On the Sunday after Thanksgiving, a gunman entered a Tacoma coffeehouse and, in cold blood, shot and killed four police officers. The murders led to a manhunt which ended with the police killing the principal suspect, Maurice Clemmons.
While the manhunt is over, the fallout from the case has only begun. We quickly learned that Clemmons had served only 11 years of a 100-plus sentence in Arkansas before having his sentence commuted by then-Governor Mike Huckabee.
By way of background, by the time he was 18, Clemmons had been sentenced to 108 years for burglary, theft, robbery, and possessing a gun on school property. This amounted to a life sentence for crimes committed when he was a minor-none of which involved murder.
After Clemmons had served 11 years, the governor and the Clemency Commission of Arkansas commuted his sentence to 56 years. This didn't release Clemmons-but it did make him eligible for parole. It was granted, and he was released.
This should never have happened. He should not have been released at that time.
What happened next was another series of bad decisions by officials in both Arkansas and Washington. And this tragedy culminated in the killing of four police officers.
The Clemmons' story is horrifying-and we should strive to ensure that the tragedy of errors that made it possible never happens again. How much more horrific could it be, that four of our most trusted law enforcement officers, who protect us every day, should be gunned down in cold blood by someone who still should be in prison.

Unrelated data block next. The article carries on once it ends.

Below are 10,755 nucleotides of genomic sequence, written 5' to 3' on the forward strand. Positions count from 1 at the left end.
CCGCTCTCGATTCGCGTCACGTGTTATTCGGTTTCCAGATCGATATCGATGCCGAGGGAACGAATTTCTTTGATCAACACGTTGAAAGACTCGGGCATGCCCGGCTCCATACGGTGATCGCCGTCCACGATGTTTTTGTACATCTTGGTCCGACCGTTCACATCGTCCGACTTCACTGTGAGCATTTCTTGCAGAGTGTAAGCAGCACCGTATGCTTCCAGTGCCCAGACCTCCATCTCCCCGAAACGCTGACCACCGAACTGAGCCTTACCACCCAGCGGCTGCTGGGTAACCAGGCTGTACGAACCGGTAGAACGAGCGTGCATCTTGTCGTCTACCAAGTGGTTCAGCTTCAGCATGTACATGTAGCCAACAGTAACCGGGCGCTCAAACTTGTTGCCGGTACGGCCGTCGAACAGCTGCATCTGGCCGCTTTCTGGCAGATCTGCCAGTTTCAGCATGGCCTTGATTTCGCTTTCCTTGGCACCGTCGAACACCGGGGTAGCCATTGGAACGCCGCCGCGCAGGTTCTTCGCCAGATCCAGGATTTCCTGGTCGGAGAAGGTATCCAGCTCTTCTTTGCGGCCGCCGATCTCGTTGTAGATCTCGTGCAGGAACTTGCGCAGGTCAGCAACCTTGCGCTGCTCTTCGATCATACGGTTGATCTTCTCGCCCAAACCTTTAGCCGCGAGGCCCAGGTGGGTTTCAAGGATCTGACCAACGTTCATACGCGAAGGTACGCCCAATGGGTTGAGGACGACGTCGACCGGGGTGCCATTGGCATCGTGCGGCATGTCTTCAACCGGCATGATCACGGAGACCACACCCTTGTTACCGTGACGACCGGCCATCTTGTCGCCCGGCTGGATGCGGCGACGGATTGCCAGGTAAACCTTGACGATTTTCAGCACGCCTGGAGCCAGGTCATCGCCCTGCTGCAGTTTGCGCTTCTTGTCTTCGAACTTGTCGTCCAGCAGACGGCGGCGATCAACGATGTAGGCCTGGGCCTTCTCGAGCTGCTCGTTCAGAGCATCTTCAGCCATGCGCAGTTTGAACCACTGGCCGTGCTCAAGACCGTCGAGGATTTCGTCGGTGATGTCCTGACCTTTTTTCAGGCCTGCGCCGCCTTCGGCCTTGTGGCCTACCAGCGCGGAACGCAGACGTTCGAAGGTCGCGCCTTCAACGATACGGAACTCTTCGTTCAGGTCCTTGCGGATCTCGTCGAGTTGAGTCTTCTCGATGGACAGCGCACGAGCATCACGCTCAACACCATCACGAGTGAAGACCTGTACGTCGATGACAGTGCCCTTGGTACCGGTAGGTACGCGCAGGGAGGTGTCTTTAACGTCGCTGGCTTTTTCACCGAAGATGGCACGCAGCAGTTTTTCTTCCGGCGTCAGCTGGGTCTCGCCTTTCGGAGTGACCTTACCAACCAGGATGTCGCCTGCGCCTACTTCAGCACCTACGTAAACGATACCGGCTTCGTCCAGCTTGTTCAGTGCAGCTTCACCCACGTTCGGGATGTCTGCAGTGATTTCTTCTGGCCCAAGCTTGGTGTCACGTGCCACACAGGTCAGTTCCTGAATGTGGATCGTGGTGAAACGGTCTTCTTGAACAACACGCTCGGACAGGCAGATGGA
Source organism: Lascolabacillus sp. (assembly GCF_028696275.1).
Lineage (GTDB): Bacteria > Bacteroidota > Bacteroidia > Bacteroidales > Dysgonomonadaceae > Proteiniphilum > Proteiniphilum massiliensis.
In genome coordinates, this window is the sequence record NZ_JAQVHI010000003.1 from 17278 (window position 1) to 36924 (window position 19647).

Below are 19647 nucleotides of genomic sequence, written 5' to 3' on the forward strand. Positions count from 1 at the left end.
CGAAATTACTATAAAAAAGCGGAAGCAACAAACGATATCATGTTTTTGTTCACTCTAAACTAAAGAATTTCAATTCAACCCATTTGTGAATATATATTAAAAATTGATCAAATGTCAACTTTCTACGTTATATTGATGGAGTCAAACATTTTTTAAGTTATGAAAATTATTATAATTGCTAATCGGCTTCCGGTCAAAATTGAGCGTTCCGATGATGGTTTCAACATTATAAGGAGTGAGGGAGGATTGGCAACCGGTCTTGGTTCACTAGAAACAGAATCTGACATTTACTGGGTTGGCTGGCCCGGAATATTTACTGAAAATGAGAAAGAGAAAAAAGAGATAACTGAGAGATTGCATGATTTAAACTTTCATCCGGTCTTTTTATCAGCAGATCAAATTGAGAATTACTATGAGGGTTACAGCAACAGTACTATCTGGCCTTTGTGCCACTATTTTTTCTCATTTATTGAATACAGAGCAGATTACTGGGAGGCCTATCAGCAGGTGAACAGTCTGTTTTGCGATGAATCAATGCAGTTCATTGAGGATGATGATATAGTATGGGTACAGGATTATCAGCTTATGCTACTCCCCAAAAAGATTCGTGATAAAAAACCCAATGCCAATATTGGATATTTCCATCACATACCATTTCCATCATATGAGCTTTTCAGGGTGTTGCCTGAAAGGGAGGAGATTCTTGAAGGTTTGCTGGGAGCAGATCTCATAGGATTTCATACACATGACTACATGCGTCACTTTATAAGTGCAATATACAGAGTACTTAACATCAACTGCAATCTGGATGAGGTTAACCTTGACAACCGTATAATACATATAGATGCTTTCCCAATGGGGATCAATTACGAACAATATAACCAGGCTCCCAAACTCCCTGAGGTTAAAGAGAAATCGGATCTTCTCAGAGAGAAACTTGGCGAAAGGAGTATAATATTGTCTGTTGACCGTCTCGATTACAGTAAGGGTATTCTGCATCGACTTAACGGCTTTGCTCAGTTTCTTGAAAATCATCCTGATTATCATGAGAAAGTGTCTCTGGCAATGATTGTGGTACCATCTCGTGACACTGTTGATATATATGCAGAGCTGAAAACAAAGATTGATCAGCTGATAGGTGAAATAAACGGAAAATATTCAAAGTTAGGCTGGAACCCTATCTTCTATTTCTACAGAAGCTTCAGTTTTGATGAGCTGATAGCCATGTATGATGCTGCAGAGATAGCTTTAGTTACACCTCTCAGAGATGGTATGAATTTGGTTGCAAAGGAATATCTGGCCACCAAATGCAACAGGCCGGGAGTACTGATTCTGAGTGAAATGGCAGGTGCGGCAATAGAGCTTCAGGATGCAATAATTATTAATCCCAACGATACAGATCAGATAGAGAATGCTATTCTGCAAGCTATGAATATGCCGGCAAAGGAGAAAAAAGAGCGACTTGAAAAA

We should also strive to make clear that this incident does not mean that people in prison can never change. The Bible teaches us that people can and do change. Indeed, that is at the heart of the Gospel-that someone can move from darkness to light, from lost to being saved. That Moses, who was a murderer, can be a leader of the people of Israel. That Paul, a co-conspirator in murder, can take the Gospel to the gentiles in the entire world.
But the Gospel does not naively accept every claim of change by any offender or anyone else. Nor does it even accept the reasonable recommendation of a pastor advocating for release of an inmate, no matter how well meaning.
It is true that America incarcerates too many people. But that does not mean that we simply release offenders. It means we must distinguish between the truly dangerous and those who can be supervised in less restricted settings without compromising public safety.
As a former attorney general of Virginia, I can tell you that nothing I have read about the Clemmons case suggests that this was the approach. People are rightly outraged over the killings in Tacoma, and we should learn from the mistakes that led to these killings.
We should remember that prisons do serve a vital role in keeping the public safe. But we should also remember there's nothing misplaced about bringing the Gospel to inmates, nor seeking to reform a system that made these killings possible.